Every three months, Wall Street watches with anticipation for bumper results from Big Tech companies. Over the course of a little more than a week, Snap, Alphabet, Microsoft, Meta, Spotify, Amazon, and Apple all announce to investors how well they’ve performed.
For years, it’s been a tale of untrammeled success, with earnings, profits, and user numbers generally heading in one direction: up. This time though, as they announced their second quarter results in recent days, large tech companies have been speaking of stagnant growth or declines and revising their future forecasts in the face of what they expect to be a challenging economic downturn. And in every earnings call, two names kept coming up: Apple and TikTok.
The two firms loomed large over the others’ results because of their increasingly integral role in the world of tech. TikTok’s user base rose to a billion users within five years, far outstripping any previous app, including Meta-owned Facebook and Instagram, both of which took eight years to reach the same goal. From Apple comes the threat of changes that could impact the others’ customer reach and competition in the metaverse.
First of the cohort was Snap, which reported its results on July 21. While the company’s 347 million daily active users outstripped analyst forecasts of 343 million, Snap’s revenue was underwhelming. “Our financial results for Q2 do not reflect our ambition,” CEO Evan Spiegel said at the time.
Dan Ives, principal analyst at Los Angeles investment firm Wedbush Securities, says the results were a “trainwreck.” Snap’s results demonstrate “a digital ad slowdown, Apple iOS privacy headwinds, and TikTok competition further heating up,” says Ives. Snap’s chief financial officer Derek Anderson admitted as much in the analyst call alongside the earnings. “Competition, whether it’s with TikTok or any of the other very large, sophisticated players in this space, has only intensified,” he explained.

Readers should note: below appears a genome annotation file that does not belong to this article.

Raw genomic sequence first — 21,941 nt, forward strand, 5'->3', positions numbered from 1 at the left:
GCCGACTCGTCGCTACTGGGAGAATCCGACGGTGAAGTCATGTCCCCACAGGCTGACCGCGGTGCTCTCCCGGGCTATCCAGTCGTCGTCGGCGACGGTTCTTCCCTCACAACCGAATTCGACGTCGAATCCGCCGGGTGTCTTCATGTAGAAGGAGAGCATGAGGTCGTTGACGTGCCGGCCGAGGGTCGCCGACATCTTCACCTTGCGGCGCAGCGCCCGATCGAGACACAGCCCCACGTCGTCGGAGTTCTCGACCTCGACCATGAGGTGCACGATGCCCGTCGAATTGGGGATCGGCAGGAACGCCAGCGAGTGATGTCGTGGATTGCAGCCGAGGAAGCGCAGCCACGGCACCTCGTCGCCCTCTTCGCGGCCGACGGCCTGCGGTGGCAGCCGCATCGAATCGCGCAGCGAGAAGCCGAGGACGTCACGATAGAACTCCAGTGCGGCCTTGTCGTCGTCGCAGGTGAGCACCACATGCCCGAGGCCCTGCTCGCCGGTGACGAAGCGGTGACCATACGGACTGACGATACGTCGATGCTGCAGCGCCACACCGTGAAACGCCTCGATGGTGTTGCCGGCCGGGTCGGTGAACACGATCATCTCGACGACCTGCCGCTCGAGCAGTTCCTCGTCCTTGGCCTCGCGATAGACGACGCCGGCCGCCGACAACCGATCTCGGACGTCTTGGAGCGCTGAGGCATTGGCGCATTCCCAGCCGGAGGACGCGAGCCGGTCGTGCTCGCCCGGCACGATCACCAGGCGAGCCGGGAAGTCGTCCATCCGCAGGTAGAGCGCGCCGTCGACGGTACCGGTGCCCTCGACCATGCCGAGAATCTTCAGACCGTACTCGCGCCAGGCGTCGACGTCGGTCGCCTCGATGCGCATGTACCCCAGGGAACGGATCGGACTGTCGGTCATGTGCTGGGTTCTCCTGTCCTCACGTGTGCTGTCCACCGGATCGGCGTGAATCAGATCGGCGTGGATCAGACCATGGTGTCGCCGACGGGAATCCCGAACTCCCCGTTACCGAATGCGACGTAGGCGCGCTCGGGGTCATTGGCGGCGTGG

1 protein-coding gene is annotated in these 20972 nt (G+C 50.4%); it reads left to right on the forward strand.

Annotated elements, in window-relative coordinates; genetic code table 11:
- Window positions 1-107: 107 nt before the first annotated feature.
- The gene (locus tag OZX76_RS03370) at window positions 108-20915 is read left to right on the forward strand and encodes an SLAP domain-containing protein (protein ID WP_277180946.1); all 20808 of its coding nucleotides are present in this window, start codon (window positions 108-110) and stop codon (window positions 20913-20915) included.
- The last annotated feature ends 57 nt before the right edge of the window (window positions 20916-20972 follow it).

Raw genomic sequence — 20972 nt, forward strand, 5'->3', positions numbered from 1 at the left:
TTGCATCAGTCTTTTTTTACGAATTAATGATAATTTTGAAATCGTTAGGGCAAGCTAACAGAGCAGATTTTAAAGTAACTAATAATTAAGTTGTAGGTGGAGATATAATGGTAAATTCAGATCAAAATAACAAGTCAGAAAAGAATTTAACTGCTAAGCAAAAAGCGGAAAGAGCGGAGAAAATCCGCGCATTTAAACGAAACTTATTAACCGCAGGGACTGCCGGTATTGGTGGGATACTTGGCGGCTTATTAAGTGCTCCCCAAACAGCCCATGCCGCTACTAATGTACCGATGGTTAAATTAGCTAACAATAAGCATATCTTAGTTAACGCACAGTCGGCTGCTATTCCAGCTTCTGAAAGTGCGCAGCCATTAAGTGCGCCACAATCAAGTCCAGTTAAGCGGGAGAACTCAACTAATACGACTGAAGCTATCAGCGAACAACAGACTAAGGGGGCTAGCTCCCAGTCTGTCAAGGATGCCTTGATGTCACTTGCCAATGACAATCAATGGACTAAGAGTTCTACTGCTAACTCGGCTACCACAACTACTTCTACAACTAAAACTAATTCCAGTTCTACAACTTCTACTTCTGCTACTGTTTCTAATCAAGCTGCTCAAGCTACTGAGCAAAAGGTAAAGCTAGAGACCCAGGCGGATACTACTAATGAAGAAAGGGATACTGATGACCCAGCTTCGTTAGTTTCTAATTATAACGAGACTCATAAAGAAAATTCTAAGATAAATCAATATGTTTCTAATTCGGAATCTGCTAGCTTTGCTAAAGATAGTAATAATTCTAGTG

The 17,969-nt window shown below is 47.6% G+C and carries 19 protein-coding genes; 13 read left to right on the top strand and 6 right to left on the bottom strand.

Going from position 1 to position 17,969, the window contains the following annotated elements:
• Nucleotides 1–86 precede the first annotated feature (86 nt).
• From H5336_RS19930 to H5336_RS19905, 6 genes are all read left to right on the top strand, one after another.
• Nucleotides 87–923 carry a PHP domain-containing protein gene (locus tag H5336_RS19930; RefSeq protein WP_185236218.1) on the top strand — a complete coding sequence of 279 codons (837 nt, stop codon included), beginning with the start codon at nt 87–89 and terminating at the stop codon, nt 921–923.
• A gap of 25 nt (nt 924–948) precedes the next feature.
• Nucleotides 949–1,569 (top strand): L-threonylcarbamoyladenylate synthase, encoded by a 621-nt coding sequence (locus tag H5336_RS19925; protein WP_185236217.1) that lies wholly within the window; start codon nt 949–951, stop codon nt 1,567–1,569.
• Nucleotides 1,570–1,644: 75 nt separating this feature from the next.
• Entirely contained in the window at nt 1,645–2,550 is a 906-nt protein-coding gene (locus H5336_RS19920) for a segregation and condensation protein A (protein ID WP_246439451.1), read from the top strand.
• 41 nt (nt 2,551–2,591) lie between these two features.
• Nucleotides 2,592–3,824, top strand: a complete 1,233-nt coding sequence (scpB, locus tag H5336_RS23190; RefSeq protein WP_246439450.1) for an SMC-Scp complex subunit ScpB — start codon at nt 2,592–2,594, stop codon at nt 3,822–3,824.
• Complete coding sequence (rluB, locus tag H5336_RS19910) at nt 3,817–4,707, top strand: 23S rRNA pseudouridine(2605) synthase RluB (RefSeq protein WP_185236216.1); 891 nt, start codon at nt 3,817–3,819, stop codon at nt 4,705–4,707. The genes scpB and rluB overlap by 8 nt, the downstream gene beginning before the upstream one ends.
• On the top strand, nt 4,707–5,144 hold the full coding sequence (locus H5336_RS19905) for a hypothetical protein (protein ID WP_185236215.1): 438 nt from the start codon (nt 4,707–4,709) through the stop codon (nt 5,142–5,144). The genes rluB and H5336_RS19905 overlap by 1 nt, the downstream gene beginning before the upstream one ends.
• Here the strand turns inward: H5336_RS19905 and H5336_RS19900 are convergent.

A day later, on July 22, Twitter’s results focused on the $33 million spent on work relating to Elon Musk’s on-again, off-again purchase of the company. The company announced a decrease in revenue year-on-year that it said reflected “advertising industry headwinds.” Twitter didn’t hold an analysts’ call, and didn’t mention Apple by name, but the “headwinds” were likely code for its changes to data sharing.
On July 26, Alphabet, the parent company of Google and YouTube, announced its results. In its earnings call, the company’s CEO Sundar Pichai said that YouTube Shorts, its version of TikTok-like short form videos, were watched by more than 1.5 billion users every month. A day later, Meta—parent company of Facebook and Instagram—also unveiled their results.
“TikTok’s great innovation was realizing that social media no longer has to be social, just media,” says digital strategist Jay Owens. And that recognition is one that other companies—key among them Meta, with Instagram—are trying to follow. “Meta doubtless had data showing that friends and family were no longer the main sources of engagement on Instagram and Facebook—but didn’t quite dare make the leap to making Instagram’s Explore tab the homepage,” she says. “Now they’re playing catchup—and users seem set to have not one but three apps dominated by vertical video.”